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Digital Inheritance
Cover Stories Series 2011> Digital Inheritance
UPDATED: June 27, 2011 NO. 26 JUNE 30, 2011
Security and Insecurity in Cyberspace
U.S. strategies open the door to cyber warfare

APPEALING FOR SECURITY: U.S. Secretary of Defense Robert Gates delivers a speech at the Shangri-La Dialogue in Singapore on June 4. Gates outlined new doctrine on cyber warfare (XINHUA/AFP)

Cyber supremacy

The obvious reason for the United States' accelerated cyber war preparation is to ensure its cyber security. After more than a decade of rapid development, information networks used by computers, cellphones and just about any electronic device have become an indispensible part of people's lives.

Cyber security threats have also been on the rise, becoming not just an American, but a global problem. Individual hacker attacks as well as larger-scale cyber attacks and cyber terrorism are increasing in frequency. Even the websites of the U.S. Department of Defense and Central Intelligence Agency have suffered cyber attacks. By building its cyber-based combat power, the United States aims to deter cyber attacks.

What's more, the United States also aspires to ensure a leadership role in cyberspace. As the founding nation of the Internet, it has an absolute advantage in cyberspace. From the computer chip to the operating system and from the root server to domain name management, the United States dominates almost all aspects of the Internet. This advantage has become greater with the popularization of social networks and mobile smart terminals in recent years.

To guarantee this role, the United States must fulfill two tasks: creating a "virtual army" and defining the rules of cyberspace. Initiatives such as setting up the U.S. Cyber Command, establishing ground rules for cyber war, and developing weapons for cyber warfare, have strengthened the U.S. supremacy in cyberspace.

The high cost-effectiveness of cyber war is another incentive to spur development in this new arena for fighting. Compared to other modes of warfare, cyber war is cost-effective, requiring few men and materials, but yielding massive destructive effects. The damage from a successful cyber attack is no less destructive than a missile attack or airstrike, but the difference is that a cyber attack may cost between $300 and $50,000, while a conventional attack, requiring men, machinery and munitions, can easily reach into the millions of dollars.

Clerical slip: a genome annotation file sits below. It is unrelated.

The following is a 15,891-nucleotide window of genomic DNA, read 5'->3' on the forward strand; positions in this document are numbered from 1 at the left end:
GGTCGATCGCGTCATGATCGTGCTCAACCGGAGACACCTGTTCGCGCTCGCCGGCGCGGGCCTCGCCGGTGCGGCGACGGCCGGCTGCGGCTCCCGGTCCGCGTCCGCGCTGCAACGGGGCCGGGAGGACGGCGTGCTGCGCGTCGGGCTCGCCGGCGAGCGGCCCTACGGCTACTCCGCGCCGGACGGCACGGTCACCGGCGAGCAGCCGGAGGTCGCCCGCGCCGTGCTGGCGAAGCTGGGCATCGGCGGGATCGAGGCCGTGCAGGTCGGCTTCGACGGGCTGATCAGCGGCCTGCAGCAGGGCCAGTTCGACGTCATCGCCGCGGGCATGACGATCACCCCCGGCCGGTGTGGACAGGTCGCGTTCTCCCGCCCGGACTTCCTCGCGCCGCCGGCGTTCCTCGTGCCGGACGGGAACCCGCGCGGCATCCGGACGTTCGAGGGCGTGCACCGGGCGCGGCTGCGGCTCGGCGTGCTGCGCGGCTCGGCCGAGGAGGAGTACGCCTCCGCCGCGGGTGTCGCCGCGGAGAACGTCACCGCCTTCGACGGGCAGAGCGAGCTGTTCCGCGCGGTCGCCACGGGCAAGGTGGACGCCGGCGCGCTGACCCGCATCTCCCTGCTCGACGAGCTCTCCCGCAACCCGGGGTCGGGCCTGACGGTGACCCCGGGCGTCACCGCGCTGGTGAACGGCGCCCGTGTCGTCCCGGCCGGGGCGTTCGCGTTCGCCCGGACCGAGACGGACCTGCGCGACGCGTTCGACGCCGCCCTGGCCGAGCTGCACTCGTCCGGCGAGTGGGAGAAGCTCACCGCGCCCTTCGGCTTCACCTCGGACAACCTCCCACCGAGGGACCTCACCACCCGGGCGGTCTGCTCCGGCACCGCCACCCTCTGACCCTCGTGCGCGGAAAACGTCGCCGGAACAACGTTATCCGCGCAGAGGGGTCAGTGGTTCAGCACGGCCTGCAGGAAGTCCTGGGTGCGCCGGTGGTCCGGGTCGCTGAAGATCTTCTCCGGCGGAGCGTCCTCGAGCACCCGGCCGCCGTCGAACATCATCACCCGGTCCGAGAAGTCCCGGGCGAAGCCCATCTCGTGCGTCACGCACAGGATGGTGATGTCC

Suspicious motives

As the United States officially makes cyber warfare a new form of war, it needs to take into account the impact it will have on mankind. After nuclear weapons were developed and became the cornerstones of many nations' arsenals, they cast a shadow of terror on the entire world. Cyber weapons and their after-effects will have as great an impact on the ways wars are fought and the current global security situation as nuclear weapons did when they first appeared 70 years ago.

Moreover, U.S. cyber warfare strategies will inevitably cause other countries to increase their cyber weapons, creating an arms race in cyberspace. Given users' dependence on information networks and the interconnection of these networks, a cyberspace arms race will produce disastrous results.

The actions of the United States have already caused a chain reaction. South Korea followed its ally, establishing its own cyber command. Already, more than 150 countries have set up specialized agencies for cyber weapons development.

Even with strategies in place, it will remain difficult to determine whether a cyber attack has come from an individual or a state agency. Though the state where the attack originates can be tracked and the exact IP address found, it is impossible to find out who, individually, perpetrated the attack.

The United States appeals to cyber war to ensure its cyber security, but as it turns out, cyber weapons can only lead to greater insecurity and instability. Cyberspace is an important part of the global community. To build cyber security, the world must implement certain rules, the first rule being international cooperation. As cyberspace goes beyond national boundaries, the act of a single state against an attacker just will not work.

To deal with the challenge that hackers, cyber terrorists and other non-state actors pose to nations and cyberspace, there should be a mechanism for the international community to solve cyber security problems. Also, countries involved in cyber security must tiptoe around cyberspace militarization. Measures that militarize cyberspace and try to conquer violence with violence will result in greater insecurity. In the long run, extending cyber warfare will only make a country as vulnerable as its enemies.

The author is an assistant research fellow with the Institute of American Studies at the China Institutes of Contemporary International Studies

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